This year, we got started a bit late, so we didn’t get all of our books until the very last week of school.  After a lot of debate, the students decided to prepare the books for checkout, enjoy looking at them, and then set them aside for the beginning of the school year next year.  It was a hard decision, but we think it will be so exciting to walk into the library on the first week of school with over 150 new books to choose from.

unpacking (24)

On our final day together, some of the students gathered in the library for the big unpacking. We highlighted the books on our packing list, inspected them, stamped them with the library stamp, and started enjoying them.  One student said, “This needs to be your motto. Unpack, stamp, and enjoy.”

unpacking (2)

We realized that several of the books were cataloged as fiction but were really graphic novels, so we took time to label all of those books with a graphic novel sticker so that they could be easily found with other graphic novels.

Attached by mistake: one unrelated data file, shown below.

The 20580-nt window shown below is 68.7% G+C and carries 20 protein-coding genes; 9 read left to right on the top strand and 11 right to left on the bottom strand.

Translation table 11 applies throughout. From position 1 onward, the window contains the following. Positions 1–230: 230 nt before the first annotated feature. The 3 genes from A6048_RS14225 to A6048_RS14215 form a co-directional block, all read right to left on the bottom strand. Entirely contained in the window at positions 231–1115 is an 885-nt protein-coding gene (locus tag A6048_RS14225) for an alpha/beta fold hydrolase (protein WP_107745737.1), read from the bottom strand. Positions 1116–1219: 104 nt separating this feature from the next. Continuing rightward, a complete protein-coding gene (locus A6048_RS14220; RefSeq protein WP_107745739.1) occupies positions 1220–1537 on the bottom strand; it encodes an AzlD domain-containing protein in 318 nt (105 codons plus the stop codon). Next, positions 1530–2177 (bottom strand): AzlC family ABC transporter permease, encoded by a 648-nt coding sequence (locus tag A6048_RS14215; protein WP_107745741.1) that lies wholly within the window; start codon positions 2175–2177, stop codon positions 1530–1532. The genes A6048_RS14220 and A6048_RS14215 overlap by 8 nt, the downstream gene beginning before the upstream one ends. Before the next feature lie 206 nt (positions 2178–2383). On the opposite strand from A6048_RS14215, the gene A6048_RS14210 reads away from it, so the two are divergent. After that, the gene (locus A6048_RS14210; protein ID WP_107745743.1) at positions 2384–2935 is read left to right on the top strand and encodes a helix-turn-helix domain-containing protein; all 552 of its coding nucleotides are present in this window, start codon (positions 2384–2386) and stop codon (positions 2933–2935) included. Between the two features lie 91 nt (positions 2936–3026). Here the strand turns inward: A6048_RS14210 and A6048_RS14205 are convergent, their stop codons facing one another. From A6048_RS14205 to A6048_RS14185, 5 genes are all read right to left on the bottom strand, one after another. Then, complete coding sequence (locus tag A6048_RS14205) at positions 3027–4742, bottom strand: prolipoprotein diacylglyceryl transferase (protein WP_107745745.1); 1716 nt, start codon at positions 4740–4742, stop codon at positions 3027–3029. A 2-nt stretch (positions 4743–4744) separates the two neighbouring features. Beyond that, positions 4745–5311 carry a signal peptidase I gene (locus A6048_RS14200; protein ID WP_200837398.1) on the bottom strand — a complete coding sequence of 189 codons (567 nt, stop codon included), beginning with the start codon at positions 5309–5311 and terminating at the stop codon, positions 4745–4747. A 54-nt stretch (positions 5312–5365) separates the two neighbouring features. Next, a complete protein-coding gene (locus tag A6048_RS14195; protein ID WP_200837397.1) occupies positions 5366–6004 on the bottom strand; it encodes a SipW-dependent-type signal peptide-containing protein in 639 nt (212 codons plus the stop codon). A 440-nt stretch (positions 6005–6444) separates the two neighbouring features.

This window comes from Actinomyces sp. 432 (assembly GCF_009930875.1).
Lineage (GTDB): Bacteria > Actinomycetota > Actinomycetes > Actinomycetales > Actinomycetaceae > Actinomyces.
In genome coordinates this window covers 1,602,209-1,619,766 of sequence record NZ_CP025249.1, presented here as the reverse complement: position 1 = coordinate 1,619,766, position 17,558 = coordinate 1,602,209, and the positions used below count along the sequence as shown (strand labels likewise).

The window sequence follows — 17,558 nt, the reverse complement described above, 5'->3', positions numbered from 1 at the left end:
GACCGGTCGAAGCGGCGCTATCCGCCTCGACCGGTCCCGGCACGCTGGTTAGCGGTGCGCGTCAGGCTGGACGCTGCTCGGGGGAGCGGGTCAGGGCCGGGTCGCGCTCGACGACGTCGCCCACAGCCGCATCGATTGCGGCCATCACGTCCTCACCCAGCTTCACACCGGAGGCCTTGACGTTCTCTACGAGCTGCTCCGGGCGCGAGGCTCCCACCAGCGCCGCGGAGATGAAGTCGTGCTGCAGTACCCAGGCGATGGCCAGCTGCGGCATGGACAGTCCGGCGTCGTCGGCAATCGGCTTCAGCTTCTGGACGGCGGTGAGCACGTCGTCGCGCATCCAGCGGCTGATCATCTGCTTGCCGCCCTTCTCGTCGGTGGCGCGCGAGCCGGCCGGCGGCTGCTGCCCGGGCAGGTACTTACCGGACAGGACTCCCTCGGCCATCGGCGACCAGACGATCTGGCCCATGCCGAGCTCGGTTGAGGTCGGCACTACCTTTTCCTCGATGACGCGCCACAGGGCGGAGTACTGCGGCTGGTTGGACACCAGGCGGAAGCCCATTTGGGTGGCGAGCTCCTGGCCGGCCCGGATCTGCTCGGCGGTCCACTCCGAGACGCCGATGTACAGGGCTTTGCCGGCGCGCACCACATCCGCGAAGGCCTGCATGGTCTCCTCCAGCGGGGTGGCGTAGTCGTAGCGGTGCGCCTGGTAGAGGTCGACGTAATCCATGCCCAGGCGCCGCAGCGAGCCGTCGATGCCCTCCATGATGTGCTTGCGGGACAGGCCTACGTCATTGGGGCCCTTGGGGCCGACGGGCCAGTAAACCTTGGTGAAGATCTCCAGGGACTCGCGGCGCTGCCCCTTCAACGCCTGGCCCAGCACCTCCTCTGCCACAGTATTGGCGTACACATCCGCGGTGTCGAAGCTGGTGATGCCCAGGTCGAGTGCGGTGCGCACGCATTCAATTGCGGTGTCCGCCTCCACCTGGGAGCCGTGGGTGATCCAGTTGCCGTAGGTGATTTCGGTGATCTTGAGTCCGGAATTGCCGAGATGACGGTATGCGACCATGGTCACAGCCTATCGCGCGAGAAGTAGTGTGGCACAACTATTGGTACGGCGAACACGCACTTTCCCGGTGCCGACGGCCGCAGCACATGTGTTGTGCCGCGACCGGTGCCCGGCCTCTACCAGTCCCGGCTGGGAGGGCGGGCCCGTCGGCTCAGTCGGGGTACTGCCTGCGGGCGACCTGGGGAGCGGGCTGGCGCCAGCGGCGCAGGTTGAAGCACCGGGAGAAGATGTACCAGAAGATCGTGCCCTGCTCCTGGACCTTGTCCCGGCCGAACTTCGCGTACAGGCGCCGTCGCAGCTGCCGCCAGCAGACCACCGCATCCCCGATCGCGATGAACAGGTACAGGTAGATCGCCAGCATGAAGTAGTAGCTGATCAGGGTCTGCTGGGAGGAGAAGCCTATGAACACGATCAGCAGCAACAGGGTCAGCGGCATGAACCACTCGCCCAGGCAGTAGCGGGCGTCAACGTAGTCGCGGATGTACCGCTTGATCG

unpacking (26) unpacking (25)

Once the books were enjoyed by the students, we sorted them into stacks by type of book and took their pictures.  These pictures will be used next year to promote the books at the beginning of the year.  It was fun to see all of the books grouped together to actually see how we distributed the money between our goals.  I think some of us realized we may have been a bit heavy in some areas of our budget, but I don’t think anyone will be disappointed in these great selections.

We thank Capstone and Avid Bookshop who were huge supporters of this project.  We wish the books were checked out right now, but with only one day of school left, we will wait with anticipation for the big checkout day.  It will be a nice way to inform students about the project who might want to participate next year.  My plan is to start much earlier next year!

Unpacking Our Student Book Budget Books: Part 1

Unpacking (9)